OPINION

Paradoxes and irony

Graft and corruption

Almost exactly one year ago I lodged a complaint with the «nomarcheia? (prefecture) against a totally illegal building being erected below my house. So far, no action has been taken. Why? Because, I fear, of corruption within the system.

Similarly, I have just returned from my accountant where I paid his annual bill. When I asked for a tax receipt, he laughed. That was a huge joke!

Until Greece purges officialdom of corruption and enforces proper tax payments on earnings, it will continue to stagger from one crisis to another.

DAVID BEE

Bullied? Not really

Why is Greece being ?bullied?? Let’s look at the opposite side of the coin and ask all the ministers over the decades how much they’ve made on the backs of hardworking private sector taxpayers! We’ve all heard and read in the papers for years now about bribes, bribes and more bribes. There’s no bullying, only bribes being taken and old men getting married to very young women at the taxpayer?s expense at very expensive hotels we hope to one be able to stay in! We’re now being taxed so heavily we’re on the verge of closing businesses to pay these taxes, debts created by the brave 300 who created a civil service of 1 million (?!) to vote for these great politicians who promised jobs and bonuses, again on our private sector taxes.

So let?s keep it real, no bullying, it’s how much I’m going to make and when I can buy that next Ferretti yacht!

Lies, lies and more lies. Period.

PETER KATES

Diaspora bonds an ironic idea

Do the Greeks living in Greece see the irony of a Greek government seeking to plug its abysmal finances by reaching out for the emotional wallets of emigrants to faraway lands such as the USA? Haven?t Greeks been leaving Greece for decades, or even centuries, in search of a better life due to the lack of economic opportunities at home? While hardworking Greeks only asked for the opportunity to compete, be educated, and contribute to an economically vibrant country, Greece traversed the recent decades micromanaging its economy to varying degrees, but always within the confines of the ?fakelaki? and ?meso.? The adoption of the euro allowed profligate governments to live well beyond their means as state borrowing costs stayed well below true market-clearing levels for too long, masking the increasingly unsustainable level of government debt, waste and sclerotic bureaucracy. Now that the music has stopped, Greece has suddenly remembered its ?rich uncle? living abroad, and is coming hat in hand for help. Well, as you look around your neighborhood and see economic immigrants from lands as near as Albania to as far away as the Philippines filling the jobs that Greeks are too good for or too few anymore to occupy, take a moment and ask them whether they would ever send money to the state that fathered them but offered no economic freedom.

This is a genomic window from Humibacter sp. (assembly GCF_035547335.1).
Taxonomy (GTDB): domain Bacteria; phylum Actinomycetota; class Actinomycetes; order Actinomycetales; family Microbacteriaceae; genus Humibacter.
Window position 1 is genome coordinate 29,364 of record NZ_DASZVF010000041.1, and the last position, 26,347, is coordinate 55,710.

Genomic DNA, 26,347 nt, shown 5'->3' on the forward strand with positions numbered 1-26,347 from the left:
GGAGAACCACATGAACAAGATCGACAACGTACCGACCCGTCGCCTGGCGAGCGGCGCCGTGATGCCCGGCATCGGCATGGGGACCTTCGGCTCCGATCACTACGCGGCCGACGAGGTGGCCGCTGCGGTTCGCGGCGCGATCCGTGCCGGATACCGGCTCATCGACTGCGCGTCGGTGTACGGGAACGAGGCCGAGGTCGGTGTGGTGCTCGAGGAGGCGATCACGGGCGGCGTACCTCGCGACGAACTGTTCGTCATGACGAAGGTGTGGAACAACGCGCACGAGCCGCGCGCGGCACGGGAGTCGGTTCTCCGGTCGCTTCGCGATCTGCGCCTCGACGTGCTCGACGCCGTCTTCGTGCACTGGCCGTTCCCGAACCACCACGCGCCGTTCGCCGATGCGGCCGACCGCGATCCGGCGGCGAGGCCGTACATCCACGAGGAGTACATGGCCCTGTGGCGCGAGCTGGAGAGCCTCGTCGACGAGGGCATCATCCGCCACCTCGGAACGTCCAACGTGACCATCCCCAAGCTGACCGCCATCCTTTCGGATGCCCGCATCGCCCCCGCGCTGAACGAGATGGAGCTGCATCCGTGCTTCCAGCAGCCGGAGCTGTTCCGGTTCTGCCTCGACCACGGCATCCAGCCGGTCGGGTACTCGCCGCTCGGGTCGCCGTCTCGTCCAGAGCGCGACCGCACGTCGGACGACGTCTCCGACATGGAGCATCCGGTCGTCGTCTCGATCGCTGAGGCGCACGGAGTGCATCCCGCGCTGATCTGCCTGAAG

DIMITRI TRIANTAFYLLIDES

Euro countries need to pay off Greek military debt

Prime Minister Papandreou must tell his eurozone partners that the only effective manner to firewall the eurozone economies from this crisis spilling over from Greece to the rest of the eurozone, is to establish a transfer union within the eurozone in regards to military expenditure, whose first task will be to immediately cover financially the Greek military debt that has accumulated over the last 36 years, which is the primary reason why the Greek economy has sunk. And Turkey is to blame for this. Turkey is being used as a proxy by the opponents of the euro and the European Union to tear apart and demolish the euro currency and the European Union.

By establishing a eurozone transfer union for military expenditure, eurozone countries will become aware of the need for an effective EU defense force where military costs are shared equally amongst eurozone members. This would severely dent the ambitions of all opponents of the euro and the European Union. This is the only effective firewall to protect the euro currency from external forces that are seeking its destruction.

The eurozone must act. The eurozone must pay off immediately the massive Greek defense military debt and establish a transfer union with the European Security and Defense Policy.

GERRY MAVRIS